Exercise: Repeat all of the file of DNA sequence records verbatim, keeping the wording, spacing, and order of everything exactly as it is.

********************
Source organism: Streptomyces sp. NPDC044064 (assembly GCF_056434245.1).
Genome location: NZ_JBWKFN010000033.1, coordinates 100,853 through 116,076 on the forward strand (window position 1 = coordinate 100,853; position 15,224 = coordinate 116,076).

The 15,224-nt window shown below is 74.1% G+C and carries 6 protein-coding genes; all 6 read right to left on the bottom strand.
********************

Source organism: Streptomyces sp. NPDC044064 (assembly GCF_056434245.1).
Genome location: NZ_JBWKFN010000033.1, coordinates 100,853 through 116,076 on the forward strand (window position 1 = coordinate 100,853; position 15,224 = coordinate 116,076).

The 15,224-nt window shown below is 74.1% G+C and carries 6 protein-coding genes; all 6 read right to left on the bottom strand.